Dorset Pin Workshop

Diane Mugford © 2009

   
Home - Articles  - Readers' Showcase  - Novices - Search-

Dorset Pin Workshop

Time: 1 to 1.5 hours

You can make the Dorset pin in 5 easy steps:

  1. Buttonhole Stitch around the outside of the ring.
  2. Make the shape for your bouquet.
  3. Make a webbing for your flowers. 
  4. Add flowers and bow accent.
  5. Sew the pin on the back.

Supplies:

  • 1" x 1.5" brass ring or hoop
  • 1" x 1" pin
  • 1 skein DMC floss or #5 perle cotton or similar thread (such as Caron Watercolours) for Blanket Stitch and backing.
  • Other threads and beads for flowers and embellishment.

Assembly:

Step 1: Take four yards of thread (one 6-ply strand of DMC, one strand of Watercolours, one strand of perle #5 or similar weight) and wind into a ball small enough to fit through the ring. Tie the thread onto ring, leaving a 2-3" tail. Use Buttonhole or Blanket Stitch around the ring with the top stitch on the outside of the ring. If you can buttonhole over the tail, catch it in for a half inch and then cut it off. If this is difficult, leave the tail, it can be woven in later. Pull the Buttonhole Stitches snug to the ring, but not too tight. You should be able to easily slide the Buttonhole Stitches left and right on the ring. Continue until the ring is covered and you cannot see the ring underneath. Do not cut the thread. Slide the Buttonhole Stitches to the inside of the ring ready for the next step.

Step 2a: Create the beginning of the background for the pin. Using same thread from the first step, thread in needle and make the beginning of a fan as shown below: hold the pin so that your thread is at 7 o’clock. Determine where 12 o’clock would be and that will be the top of your pin. Take your thread across the ring from 7 o’clock and come up at 2 o’clock. Come back across the ring going down just inside the 7 o’clock stitch. Come across the ring and come up just inside the 2 o’clock stitch. The stitches on the top part of the ring will be about 1/32nd inch apart while the stitches in the bottom will be quite tight together. You will be able to see between the top fan stitches.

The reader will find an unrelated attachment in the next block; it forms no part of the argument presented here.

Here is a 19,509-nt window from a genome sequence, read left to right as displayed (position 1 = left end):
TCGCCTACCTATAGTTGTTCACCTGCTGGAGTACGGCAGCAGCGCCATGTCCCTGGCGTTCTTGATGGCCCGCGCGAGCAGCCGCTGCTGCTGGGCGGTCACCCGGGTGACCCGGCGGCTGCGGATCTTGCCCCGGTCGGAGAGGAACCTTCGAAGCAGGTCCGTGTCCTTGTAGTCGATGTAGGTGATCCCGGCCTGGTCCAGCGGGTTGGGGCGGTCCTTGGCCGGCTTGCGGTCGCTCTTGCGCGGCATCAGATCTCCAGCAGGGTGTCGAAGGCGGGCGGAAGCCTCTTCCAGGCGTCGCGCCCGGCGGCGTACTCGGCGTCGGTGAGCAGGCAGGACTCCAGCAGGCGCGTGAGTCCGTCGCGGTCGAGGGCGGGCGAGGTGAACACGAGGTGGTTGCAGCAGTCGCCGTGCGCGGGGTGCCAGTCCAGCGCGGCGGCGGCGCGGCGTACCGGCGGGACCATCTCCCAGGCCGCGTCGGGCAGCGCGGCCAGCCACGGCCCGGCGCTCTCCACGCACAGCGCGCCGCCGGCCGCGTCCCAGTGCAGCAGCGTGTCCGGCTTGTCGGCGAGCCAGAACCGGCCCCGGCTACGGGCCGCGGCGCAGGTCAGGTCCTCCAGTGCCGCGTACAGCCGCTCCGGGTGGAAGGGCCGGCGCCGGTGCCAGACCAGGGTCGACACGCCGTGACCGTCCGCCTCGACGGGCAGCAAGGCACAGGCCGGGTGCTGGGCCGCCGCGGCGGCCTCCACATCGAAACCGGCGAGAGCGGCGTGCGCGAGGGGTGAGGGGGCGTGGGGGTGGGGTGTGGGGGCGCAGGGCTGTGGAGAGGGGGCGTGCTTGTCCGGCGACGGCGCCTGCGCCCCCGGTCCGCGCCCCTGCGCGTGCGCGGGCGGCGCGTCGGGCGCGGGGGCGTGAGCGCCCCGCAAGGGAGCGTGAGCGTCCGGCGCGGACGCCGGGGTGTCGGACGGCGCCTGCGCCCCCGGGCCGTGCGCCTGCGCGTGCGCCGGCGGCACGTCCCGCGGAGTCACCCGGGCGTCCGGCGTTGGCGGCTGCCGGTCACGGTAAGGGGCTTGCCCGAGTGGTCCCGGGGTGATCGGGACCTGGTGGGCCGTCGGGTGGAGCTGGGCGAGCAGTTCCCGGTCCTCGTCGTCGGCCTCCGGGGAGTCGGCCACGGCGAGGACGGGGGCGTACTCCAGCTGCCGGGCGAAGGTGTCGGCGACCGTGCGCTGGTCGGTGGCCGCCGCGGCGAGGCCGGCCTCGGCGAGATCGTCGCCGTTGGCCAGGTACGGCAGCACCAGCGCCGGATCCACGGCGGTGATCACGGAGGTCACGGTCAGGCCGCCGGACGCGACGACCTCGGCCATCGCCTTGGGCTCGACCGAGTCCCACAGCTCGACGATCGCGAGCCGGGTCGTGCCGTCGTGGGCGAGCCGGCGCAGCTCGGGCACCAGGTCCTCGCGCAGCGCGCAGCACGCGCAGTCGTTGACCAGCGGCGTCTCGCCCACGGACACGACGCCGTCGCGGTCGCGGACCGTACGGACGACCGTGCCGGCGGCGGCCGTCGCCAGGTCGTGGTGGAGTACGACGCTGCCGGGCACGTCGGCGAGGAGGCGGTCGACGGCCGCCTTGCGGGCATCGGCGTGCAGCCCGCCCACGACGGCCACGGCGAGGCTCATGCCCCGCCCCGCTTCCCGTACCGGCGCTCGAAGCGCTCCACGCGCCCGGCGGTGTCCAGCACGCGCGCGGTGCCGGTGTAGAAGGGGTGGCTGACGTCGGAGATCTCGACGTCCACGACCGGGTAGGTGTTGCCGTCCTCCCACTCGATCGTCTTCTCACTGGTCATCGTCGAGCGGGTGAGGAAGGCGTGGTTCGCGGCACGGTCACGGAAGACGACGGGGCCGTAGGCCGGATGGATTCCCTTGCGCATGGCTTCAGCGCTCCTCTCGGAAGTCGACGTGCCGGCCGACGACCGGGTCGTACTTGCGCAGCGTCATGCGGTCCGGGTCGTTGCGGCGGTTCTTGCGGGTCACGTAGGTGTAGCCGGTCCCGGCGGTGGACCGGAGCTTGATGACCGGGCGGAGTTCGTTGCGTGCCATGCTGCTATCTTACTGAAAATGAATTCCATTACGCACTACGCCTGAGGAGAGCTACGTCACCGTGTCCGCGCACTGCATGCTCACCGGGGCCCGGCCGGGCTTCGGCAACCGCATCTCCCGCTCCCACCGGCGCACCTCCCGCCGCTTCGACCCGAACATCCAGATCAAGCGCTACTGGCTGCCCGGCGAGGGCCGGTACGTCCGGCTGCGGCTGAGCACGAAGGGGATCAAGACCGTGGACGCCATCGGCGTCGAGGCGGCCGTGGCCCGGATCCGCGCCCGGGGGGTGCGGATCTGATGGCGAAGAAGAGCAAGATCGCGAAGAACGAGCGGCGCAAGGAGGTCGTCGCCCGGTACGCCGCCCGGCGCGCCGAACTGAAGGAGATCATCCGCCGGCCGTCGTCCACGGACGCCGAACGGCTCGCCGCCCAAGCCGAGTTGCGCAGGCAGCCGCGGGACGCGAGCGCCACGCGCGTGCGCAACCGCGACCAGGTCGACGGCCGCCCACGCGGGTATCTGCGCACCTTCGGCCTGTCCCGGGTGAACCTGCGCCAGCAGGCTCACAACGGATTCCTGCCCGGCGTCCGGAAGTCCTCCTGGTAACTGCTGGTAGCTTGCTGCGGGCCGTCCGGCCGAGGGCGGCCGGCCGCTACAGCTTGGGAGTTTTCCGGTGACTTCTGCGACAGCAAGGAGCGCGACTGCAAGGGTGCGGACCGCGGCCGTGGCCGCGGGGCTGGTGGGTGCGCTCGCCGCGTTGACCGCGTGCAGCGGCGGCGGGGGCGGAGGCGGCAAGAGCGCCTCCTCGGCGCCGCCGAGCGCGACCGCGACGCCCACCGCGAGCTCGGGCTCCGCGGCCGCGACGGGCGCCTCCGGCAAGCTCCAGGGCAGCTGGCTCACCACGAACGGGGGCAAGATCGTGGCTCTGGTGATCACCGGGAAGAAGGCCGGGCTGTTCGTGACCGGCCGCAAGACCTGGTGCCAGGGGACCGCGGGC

Step 2b: Continue across the ring, making the fan by filling in so that you end up with a thread travelling from 10 o’clock to 5 o’clock(see below). Check that it is wide enough by placing the pin across the top part of the fan at its widest point. The length of the pin is about the correct width for the fan. When done, wrap thread around center where lines intersect. Pull tight then tie a knot to keep in place.

Do not cut the thread yet.

Step 3: Using the balance of thread, approximately two feet, weave horizontally, then vertically to create a grid. You may not be able to “weave” but go up and down over and under the fan spokes. This is the base onto which you will sew the flowers. You are finished when you cannot see any light through the webbing. If you did not catch the first tail into the Blanket Stitch, thread it now and weave it through your webbing to secure and then cut it off.

Step 4a: With a different thread (6-ply DMC cotton, Watercolors, or similar weight), sew French Knots onto the grid above the intersection. This makes the flowers of the bouquet. You can do Bullion Knots or any other stitch you like. You can add beads too!

Step 4b: Tie a bow around the intersection knot. Use the background thread, the flower thread, or some other thread or ribbon.

Step 5: Sew pin onto back.

All Done!


Assistant Editor's note: This pattern for a different twist on a Dorset Button comes to us from Diane Mugford of British Columbia. Diane had recently published the pattern in the Fraser Valley Needlearts Guild newsletter, and graciously allowed us to reprint it. Thanks to Kerry Leslie for the heads up!

Home - Articles  - Readers' Showcase  - Novices - Search-

Copyright © 2002 - 2011, All Rights Reserved
Editor: Published by: Pretty Impressive Stuff